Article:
- Add it to your creative brief. If you’re already using a creative brief to inform the design phase of a campaign, include a section about testing. Have marketers identify what part they want to test like the subject line or call-to-action, and provide information about the desired test.
- Share results, and do it on a cadence. Whether it’s weekly or monthly, commit to sharing test results with the greater team. If possible, carve 5-10 minutes out of an existing meeting or add a section to an existing internal newsletter to share the results and valuable lessons learned. This creates an opportunity for knowledge sharing, builds momentum and excitement around testing, and keeps the team accountable to testing.
- Templatize your tests. Whether it’s an email or webpage test, create new templates as new tests are developed so that similar tests can be re-run with minimal effort. This helps remove roadblocks, making it easier for the team responsible for executing the test and less likely that a lack of time, money, resources, or energy be a reason to not perform any given test.
Inciting change within an organization is hard, but it’s twice as hard to get people to adopt a new process or add a new program, than it is to work new elements into the existing process or program. Find ways to incorporate triggers for testing into your existing process and you’ll see momentum and inertia take over.
Track Results to Inform Future Campaigns
With so much technology at our fingertips, teams are capable of pivoting at the drop of a hat. With a flip of a switch, web traffic can immediately be directed to the higher performing version the moment a winner of a test is declared. The benefit is immediate and we like that. But did we learn anything? Was the pivot so fast that we missed the opportunity to learn from the test? Are we risking the opportunity to base future tests off of previous learnings? Speed is required in order to reach optimal results, but that doesn’t mean we have to skip the “human learning” part.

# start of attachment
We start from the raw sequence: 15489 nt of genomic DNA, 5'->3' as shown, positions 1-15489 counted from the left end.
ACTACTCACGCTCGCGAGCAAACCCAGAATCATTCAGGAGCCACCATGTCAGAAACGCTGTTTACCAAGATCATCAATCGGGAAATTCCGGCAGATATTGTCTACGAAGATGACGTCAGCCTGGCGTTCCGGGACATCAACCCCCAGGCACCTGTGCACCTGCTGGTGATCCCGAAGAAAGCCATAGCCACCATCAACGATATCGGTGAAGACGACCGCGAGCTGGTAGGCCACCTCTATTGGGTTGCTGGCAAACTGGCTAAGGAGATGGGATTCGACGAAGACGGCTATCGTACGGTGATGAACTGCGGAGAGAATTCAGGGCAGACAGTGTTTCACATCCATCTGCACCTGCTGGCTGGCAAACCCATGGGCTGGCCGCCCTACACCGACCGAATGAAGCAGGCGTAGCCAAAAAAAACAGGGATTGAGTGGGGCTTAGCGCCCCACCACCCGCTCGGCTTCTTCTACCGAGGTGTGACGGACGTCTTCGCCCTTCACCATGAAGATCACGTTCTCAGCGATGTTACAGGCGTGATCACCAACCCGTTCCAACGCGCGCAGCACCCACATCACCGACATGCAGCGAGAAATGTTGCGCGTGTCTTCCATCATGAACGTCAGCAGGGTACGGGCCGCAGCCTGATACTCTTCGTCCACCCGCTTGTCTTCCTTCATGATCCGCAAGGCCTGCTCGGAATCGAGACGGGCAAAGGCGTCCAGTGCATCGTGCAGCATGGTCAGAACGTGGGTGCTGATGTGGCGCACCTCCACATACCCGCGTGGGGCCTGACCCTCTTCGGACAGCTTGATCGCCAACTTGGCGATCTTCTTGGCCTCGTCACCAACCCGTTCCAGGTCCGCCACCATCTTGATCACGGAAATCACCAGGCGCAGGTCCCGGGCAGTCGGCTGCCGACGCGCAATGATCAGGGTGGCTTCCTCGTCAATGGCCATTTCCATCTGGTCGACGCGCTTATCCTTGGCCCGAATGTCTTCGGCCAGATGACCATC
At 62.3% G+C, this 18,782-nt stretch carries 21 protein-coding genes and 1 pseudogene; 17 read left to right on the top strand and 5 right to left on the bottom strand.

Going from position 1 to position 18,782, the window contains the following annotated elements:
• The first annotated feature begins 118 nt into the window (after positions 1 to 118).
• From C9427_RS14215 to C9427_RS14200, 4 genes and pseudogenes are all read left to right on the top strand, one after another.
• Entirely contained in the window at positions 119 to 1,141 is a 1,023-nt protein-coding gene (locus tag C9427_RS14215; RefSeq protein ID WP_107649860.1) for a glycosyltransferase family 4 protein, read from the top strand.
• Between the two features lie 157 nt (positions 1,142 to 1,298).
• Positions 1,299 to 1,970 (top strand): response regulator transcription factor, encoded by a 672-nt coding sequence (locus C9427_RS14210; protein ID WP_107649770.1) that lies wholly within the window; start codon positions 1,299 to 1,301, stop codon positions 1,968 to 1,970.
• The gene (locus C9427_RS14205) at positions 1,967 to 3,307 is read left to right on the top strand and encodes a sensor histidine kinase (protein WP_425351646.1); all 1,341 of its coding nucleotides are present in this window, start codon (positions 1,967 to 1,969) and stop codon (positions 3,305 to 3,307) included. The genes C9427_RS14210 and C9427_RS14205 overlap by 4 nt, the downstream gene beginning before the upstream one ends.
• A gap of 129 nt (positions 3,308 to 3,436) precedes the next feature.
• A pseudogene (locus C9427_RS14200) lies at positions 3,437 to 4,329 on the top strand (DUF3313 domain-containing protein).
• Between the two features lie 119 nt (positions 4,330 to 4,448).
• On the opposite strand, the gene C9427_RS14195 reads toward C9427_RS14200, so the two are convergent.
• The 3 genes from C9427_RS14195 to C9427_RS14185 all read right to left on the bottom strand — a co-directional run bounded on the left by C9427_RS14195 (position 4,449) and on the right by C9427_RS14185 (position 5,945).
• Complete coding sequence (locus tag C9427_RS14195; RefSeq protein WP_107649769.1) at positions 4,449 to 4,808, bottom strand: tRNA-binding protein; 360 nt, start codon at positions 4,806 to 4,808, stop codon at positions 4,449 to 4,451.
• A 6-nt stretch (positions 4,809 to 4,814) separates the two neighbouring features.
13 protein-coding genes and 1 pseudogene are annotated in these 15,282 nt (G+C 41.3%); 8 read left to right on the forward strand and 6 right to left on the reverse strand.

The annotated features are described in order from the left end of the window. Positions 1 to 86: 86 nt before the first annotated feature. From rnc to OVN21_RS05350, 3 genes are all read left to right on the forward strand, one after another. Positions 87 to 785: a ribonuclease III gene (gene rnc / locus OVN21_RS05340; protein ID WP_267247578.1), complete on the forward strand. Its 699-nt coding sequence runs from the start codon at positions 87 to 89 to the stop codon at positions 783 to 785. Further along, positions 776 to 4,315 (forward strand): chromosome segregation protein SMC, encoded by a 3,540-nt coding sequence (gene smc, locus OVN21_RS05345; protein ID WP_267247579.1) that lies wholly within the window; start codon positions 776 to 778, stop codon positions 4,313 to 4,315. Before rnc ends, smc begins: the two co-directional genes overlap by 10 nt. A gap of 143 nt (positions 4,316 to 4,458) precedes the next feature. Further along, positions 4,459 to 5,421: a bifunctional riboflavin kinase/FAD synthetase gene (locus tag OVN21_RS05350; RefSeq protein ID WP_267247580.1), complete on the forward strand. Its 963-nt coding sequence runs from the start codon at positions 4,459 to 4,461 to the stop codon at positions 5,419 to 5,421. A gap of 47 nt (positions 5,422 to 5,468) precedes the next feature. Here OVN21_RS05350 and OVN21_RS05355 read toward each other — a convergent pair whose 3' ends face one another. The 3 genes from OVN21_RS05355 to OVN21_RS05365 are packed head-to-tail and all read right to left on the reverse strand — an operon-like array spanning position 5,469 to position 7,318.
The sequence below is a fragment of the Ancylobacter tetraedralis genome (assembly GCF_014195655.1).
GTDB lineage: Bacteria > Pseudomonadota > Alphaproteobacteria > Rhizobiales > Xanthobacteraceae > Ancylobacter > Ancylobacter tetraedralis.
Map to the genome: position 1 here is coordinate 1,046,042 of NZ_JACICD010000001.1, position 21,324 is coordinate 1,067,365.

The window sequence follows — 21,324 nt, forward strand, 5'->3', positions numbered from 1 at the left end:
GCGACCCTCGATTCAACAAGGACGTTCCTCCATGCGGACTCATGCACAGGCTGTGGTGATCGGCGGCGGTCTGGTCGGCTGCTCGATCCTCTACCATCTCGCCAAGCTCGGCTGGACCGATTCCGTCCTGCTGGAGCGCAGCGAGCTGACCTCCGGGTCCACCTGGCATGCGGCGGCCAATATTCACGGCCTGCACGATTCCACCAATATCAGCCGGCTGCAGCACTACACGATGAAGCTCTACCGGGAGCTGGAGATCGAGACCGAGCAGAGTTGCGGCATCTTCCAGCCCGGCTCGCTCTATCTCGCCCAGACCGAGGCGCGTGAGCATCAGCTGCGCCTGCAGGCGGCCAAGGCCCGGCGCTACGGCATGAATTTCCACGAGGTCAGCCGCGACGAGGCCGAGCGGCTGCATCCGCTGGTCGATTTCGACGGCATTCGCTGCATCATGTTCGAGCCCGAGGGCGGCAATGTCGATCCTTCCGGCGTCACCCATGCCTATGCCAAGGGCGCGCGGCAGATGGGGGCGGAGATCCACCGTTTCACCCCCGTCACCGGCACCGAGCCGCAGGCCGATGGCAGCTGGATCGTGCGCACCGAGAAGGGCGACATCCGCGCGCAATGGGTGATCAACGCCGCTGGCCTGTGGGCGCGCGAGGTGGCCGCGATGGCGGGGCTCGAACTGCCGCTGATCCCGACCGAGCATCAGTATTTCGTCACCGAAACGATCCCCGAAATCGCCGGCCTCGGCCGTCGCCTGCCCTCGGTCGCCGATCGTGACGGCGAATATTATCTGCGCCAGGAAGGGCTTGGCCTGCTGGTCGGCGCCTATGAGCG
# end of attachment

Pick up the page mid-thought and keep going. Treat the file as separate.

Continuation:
In order to get the most from testing programs, teams must record results from previous tests, evaluate them for learnings, and build on them for future planning. We don’t need a 10-page report on every test executed — a simple spreadsheet that includes information on what was tested and the result is enough. The act of recording this information forces us to pause and take in what we just learned, and as your spreadsheet grows with more results, you’ll start to recognize themes and commonalities. As more variables are tested and data on the results are collected, testing programs will improve and reap the benefits.
As technology continues to advance, the value marketing brings to an organization is more quantifiable than ever before, allowing teams to measure their efforts. With more visibility and transparency, comes a greater pressure to optimize every penny spent. Baseline metrics have been set, and teams are working hard to increase the ROI of every effort. A testing plan is no longer a “nice to have,” but rather it’s a “must have” in order for teams to reach their full potential. Whether you need help getting started, or are looking for ways to improve an existing program, drop us a line with all your questions and we can help get you to where you want to be!